The Oropéndolas Negras
WOUNAAN BIRD COUNT
A Wounaan Bird Count will show the world the biodiversity conservation the Wounaan people have practiced for generations.
- Chief Rito Ismare
The next Wounaan Bird Count is
January 5, 2022
116 different species
921 total birds seen or heard
24 hours of birding
12 kilometers covered
Due to COVID-19 concerns, the 2021 count was completed entirely by Wounaan birders in Puerto Lara. In-person attendance from visitors outside of the community for the 2022 count is currently pending the rollout of COVID-19 vaccinations in Panama. Be on the lookout for any updates.
The third official Wounaan Christmas Bird Count took place in Puerto Lara, Darien on January 5, 2021. This year it was held with face masks, social distancing, reduced group sizes, and included only local participants. However, the community of Puerto Lara’s enthusiasm and love for birds led to a successful count of 921 birds representing 116 species! Four groups, each consisting of four birdwatchers, ventured out for six hours to observe the birds in the area. Two of the groups walked along predetermined birding routes, one group observed the birds that visited the community, and one group went by boat to better see the numerous birds found on the estuary. Overall, they traveled 12 kilometers and saw 10 species not seen on the previous Wounaan Bird Counts!
Highlights of the day were: a rufescent tiger heron, black oropendolas, five blue cotingas, keel-billed toucans, and whooping motmots. However, the most exciting observation was a boat-billed heron nest complete with parents and a chick!
Today, Puerto Lara's conservation is on the map of this century-old citizen science tradition. One of six Christmas Bird Counts to take place in Panama, it is the only one in Darién Province, so far. The Wounaan bird group, Oropendolas Negras, began observing and counting birdlife in July 2017. In 2018, they were joined by the all-women Wounaan bird group, the Tangaras Azules. Together, they have identified more than 275 species in Puerto Lara and have carried out six internationally recognized counts thus far - a practice Christmas Bird Count in 2018, two World Migratory Bird Day counts, and official National Audubon Society Christmas Bird Counts in 2019, 2020, and 2021. They are looking forward to the next Wounaan Christmas Bird Count!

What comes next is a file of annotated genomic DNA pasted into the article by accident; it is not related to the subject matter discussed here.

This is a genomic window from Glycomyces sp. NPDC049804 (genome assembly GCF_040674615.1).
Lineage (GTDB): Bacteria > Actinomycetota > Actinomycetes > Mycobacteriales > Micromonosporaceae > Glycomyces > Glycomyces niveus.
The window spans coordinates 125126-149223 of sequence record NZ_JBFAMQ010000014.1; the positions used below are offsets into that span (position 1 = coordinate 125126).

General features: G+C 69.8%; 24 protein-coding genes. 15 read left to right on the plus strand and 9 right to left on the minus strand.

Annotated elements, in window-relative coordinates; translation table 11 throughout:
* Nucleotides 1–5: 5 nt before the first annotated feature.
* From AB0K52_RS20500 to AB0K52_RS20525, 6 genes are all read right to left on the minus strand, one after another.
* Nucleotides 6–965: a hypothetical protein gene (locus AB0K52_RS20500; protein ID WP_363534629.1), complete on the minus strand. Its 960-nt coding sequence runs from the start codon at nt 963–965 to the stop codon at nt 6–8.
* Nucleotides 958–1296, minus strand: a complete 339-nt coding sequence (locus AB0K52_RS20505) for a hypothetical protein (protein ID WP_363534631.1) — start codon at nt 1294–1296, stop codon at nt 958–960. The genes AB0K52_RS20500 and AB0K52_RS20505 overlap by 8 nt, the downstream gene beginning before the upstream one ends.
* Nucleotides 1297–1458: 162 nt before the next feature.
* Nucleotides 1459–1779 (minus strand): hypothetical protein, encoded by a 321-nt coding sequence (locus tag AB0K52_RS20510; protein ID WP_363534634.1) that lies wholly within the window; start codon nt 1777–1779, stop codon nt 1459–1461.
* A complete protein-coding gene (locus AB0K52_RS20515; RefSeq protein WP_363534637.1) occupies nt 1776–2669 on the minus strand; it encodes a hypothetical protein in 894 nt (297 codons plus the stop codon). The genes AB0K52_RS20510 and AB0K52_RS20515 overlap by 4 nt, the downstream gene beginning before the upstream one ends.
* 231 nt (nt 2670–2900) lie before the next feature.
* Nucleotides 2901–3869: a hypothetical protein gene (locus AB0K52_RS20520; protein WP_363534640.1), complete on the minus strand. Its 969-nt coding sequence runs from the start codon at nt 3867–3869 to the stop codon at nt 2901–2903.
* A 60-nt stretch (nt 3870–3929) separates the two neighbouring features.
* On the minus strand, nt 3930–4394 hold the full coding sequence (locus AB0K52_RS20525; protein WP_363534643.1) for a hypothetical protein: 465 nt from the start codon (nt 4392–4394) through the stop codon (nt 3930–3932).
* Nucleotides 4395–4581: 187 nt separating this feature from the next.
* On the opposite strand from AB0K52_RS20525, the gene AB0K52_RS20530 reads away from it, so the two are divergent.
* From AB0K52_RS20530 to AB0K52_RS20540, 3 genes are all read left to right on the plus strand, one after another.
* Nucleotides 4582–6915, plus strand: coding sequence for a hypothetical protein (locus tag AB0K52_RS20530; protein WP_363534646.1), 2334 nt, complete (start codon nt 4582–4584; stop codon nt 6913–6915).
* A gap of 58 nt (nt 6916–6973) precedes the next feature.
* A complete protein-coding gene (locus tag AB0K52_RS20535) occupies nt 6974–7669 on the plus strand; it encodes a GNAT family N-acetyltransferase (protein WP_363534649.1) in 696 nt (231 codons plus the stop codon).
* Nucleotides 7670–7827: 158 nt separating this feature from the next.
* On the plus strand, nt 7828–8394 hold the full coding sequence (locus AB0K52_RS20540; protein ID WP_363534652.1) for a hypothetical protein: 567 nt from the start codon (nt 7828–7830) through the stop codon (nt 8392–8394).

The Oropendolas Negras
The Oropéndolas Negras (Black Oropendolas) is the first ever team of Wounaan bird watchers. On January 5, 2018 they carried out the first bird count in Wounaan territory.
In July 2017, ten volunteers from Puerto Lara joined Wounaan cultural experts and Wounaan National Congress leaders to learn about birdwatching from Native Future volunteers Janice Jorgensen and Robert Mesta. By the end of the three days, the community of Puerto Lara asked for more and the volunteers formed themselves into the birdwatching group, the Oropendolas Negras. Since then, on a monthly basis, they are out with Darien bird specialist, Ismael (Nando) Quiroz identifying the birds of their community by sight and sound.
Participating Wounaan are also weavers, carvers and members of their local ecotourism associations. They look forward to hosting fellow bird enthusiasts from around the world!
Wounaan, young and old, are participating in Native Future sponsored trainings to identify and count the avian biodiversity of their community, Puerto Lara. They are learning their birds in Spanish, English and in their native language Wounaan meu.
In partnership with University of Georgia ecological anthropologist Dr. Julia Velasquez Runk and Wounaan Cultural Experts, the Wounaan Bird Count is developing a Puerto Lara bird list and educational materials that will teach their children the cultural significance of their birdlife in their native language.
Panama is habitat for more than 1,000 different species of birds; at least 600 of them are found in the Darien, such as the Oropendola Negra. Already, Panama has lost 40% of its forest cover.
More than 50% of Panama's remaining tropical forests are found in indigenous territory and protected areas. Their stewardship is often the only reason much of Panama's forests are still standing.
The Wounaan community of Puerto Lara shares territory with the ecologically important and threatened Filo Tallo de Canglon Hydrological Reserve. A vast network of mangrove and Darien tropical forest wetlands that is rapidly being lost to development, Puerto Lara at its western most edge is one of its best hopes for protection.
If we want to protect rainforest biodiversity, let's invest in the people who are already conserving them.